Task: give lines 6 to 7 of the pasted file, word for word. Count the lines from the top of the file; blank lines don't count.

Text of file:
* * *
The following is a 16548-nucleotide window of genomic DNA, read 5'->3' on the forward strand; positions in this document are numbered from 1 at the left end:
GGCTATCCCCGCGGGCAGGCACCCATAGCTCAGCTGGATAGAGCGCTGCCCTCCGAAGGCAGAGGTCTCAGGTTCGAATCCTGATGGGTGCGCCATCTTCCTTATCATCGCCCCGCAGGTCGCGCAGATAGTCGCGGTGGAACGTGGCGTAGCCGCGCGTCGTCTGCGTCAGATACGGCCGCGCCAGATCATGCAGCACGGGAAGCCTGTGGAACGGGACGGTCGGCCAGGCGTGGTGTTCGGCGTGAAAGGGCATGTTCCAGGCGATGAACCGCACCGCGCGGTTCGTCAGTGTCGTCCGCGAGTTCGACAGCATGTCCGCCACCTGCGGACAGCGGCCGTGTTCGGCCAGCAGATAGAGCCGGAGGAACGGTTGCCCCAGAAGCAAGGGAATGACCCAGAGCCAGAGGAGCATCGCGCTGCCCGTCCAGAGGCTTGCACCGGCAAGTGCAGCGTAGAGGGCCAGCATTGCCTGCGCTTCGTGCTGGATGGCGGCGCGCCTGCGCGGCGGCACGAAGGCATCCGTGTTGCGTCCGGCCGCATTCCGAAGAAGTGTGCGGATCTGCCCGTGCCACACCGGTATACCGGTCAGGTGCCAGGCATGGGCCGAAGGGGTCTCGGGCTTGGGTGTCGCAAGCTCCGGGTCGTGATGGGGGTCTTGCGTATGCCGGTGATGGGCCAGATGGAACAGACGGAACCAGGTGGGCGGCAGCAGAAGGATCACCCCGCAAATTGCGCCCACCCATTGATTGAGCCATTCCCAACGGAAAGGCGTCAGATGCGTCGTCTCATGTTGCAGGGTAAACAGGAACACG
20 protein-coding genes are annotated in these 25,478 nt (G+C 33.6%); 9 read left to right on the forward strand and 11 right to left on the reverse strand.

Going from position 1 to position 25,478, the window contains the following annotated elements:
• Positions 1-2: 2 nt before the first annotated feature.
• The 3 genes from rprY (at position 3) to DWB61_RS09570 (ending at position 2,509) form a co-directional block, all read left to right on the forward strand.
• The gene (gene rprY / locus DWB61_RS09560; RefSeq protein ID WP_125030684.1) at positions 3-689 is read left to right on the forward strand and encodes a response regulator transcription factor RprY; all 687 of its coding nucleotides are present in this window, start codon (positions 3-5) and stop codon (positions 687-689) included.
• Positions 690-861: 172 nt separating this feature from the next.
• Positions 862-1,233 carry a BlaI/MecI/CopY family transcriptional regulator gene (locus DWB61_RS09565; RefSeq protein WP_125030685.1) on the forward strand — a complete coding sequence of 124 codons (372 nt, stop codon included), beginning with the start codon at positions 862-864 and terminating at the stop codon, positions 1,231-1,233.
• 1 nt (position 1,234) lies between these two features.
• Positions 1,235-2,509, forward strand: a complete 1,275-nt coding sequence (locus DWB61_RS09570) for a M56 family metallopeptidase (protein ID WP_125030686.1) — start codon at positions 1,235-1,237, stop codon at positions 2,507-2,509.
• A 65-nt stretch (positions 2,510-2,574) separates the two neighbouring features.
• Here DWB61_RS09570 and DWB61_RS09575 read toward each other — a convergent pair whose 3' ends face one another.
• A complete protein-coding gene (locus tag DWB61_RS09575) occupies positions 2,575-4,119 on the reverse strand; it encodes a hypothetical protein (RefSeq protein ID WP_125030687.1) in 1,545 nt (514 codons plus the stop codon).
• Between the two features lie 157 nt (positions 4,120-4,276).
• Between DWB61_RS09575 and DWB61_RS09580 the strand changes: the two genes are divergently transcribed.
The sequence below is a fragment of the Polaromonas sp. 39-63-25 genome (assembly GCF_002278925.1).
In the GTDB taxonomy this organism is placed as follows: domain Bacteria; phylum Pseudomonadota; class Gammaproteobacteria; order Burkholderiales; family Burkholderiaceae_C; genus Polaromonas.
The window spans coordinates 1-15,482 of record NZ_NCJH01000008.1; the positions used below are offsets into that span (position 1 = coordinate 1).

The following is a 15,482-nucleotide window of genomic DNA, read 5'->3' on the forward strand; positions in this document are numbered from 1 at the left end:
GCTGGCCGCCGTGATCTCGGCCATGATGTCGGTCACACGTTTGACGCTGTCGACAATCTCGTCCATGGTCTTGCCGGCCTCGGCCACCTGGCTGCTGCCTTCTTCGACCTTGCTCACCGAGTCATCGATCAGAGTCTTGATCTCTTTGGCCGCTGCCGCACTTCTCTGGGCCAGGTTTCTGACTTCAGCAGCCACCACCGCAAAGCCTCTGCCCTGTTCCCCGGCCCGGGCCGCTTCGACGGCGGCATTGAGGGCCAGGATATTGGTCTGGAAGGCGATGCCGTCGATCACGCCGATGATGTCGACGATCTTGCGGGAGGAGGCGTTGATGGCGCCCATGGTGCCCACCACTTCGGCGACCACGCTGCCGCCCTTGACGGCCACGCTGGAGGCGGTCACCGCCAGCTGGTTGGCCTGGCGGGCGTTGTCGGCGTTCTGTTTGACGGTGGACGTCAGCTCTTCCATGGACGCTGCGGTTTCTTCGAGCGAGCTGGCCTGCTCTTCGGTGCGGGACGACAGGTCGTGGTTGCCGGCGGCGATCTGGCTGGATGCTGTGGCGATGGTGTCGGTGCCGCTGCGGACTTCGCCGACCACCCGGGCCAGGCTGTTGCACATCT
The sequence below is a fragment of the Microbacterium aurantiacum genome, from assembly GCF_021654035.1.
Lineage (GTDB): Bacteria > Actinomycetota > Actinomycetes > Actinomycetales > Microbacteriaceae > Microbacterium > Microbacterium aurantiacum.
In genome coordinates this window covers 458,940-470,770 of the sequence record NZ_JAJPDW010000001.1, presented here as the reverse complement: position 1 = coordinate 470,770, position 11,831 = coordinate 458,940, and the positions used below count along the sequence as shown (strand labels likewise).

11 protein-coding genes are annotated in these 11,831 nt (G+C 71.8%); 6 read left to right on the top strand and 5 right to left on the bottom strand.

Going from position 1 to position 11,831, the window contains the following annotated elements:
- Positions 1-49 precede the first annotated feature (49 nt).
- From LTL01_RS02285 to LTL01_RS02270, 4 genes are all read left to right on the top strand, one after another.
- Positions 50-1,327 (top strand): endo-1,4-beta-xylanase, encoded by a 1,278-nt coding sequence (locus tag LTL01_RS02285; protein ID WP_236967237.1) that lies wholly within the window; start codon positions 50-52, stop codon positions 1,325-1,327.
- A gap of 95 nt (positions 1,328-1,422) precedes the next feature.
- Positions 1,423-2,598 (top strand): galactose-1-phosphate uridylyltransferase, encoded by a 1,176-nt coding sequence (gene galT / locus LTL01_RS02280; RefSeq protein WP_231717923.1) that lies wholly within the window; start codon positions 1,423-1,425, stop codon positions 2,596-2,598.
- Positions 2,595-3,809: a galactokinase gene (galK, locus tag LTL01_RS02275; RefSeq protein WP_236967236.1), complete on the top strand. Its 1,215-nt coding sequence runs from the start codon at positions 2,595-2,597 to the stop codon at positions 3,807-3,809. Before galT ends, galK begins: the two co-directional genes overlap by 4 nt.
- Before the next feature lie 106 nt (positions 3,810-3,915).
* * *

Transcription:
• The 3 genes from rprY (at position 3) to DWB61_RS09570 (ending at position 2,509) form a co-directional block, all read left to right on the forward strand.
• The gene (gene rprY / locus DWB61_RS09560; RefSeq protein ID WP_125030684.1) at positions 3-689 is read left to right on the forward strand and encodes a response regulator transcription factor RprY; all 687 of its coding nucleotides are present in this window, start codon (positions 3-5) and stop codon (positions 687-689) included.